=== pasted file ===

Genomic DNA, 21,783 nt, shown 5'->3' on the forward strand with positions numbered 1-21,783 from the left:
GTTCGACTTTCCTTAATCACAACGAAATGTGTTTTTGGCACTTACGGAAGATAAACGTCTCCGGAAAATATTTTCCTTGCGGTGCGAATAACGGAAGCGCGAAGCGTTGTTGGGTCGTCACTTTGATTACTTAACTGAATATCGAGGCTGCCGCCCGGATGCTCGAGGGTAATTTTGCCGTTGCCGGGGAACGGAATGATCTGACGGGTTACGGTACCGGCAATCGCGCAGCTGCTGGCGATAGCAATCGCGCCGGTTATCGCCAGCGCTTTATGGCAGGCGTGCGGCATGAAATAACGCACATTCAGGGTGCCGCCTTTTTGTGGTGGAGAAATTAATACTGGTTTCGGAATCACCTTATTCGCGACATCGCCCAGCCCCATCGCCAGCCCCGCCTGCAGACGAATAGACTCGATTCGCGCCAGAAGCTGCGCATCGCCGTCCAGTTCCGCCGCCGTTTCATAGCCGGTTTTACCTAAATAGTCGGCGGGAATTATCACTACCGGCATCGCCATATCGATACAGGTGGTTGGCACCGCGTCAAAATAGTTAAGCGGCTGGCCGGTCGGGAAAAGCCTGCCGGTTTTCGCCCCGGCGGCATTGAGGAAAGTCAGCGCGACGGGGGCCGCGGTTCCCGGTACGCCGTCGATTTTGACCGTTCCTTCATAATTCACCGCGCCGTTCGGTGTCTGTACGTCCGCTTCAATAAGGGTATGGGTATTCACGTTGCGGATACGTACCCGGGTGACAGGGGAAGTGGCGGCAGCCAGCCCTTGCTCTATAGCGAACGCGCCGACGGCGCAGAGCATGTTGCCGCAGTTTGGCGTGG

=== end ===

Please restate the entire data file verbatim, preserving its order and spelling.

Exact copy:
Genomic DNA, 21,783 nt, shown 5'->3' on the forward strand with positions numbered 1-21,783 from the left:
GTTCGACTTTCCTTAATCACAACGAAATGTGTTTTTGGCACTTACGGAAGATAAACGTCTCCGGAAAATATTTTCCTTGCGGTGCGAATAACGGAAGCGCGAAGCGTTGTTGGGTCGTCACTTTGATTACTTAACTGAATATCGAGGCTGCCGCCCGGATGCTCGAGGGTAATTTTGCCGTTGCCGGGGAACGGAATGATCTGACGGGTTACGGTACCGGCAATCGCGCAGCTGCTGGCGATAGCAATCGCGCCGGTTATCGCCAGCGCTTTATGGCAGGCGTGCGGCATGAAATAACGCACATTCAGGGTGCCGCCTTTTTGTGGTGGAGAAATTAATACTGGTTTCGGAATCACCTTATTCGCGACATCGCCCAGCCCCATCGCCAGCCCCGCCTGCAGACGAATAGACTCGATTCGCGCCAGAAGCTGCGCATCGCCGTCCAGTTCCGCCGCCGTTTCATAGCCGGTTTTACCTAAATAGTCGGCGGGAATTATCACTACCGGCATCGCCATATCGATACAGGTGGTTGGCACCGCGTCAAAATAGTTAAGCGGCTGGCCGGTCGGGAAAAGCCTGCCGGTTTTCGCCCCGGCGGCATTGAGGAAAGTCAGCGCGACGGGGGCCGCGGTTCCCGGTACGCCGTCGATTTTGACCGTTCCTTCATAATTCACCGCGCCGTTCGGTGTCTGTACGTCCGCTTCAATAAGGGTATGGGTATTCACGTTGCGGATACGTACCCGGGTGACAGGGGAAGTGGCGGCAGCCAGCCCTTGCTCTATAGCGAACGCGCCGACGGCGCAGAGCATGTTGCCGCAGTTTGGCGTGG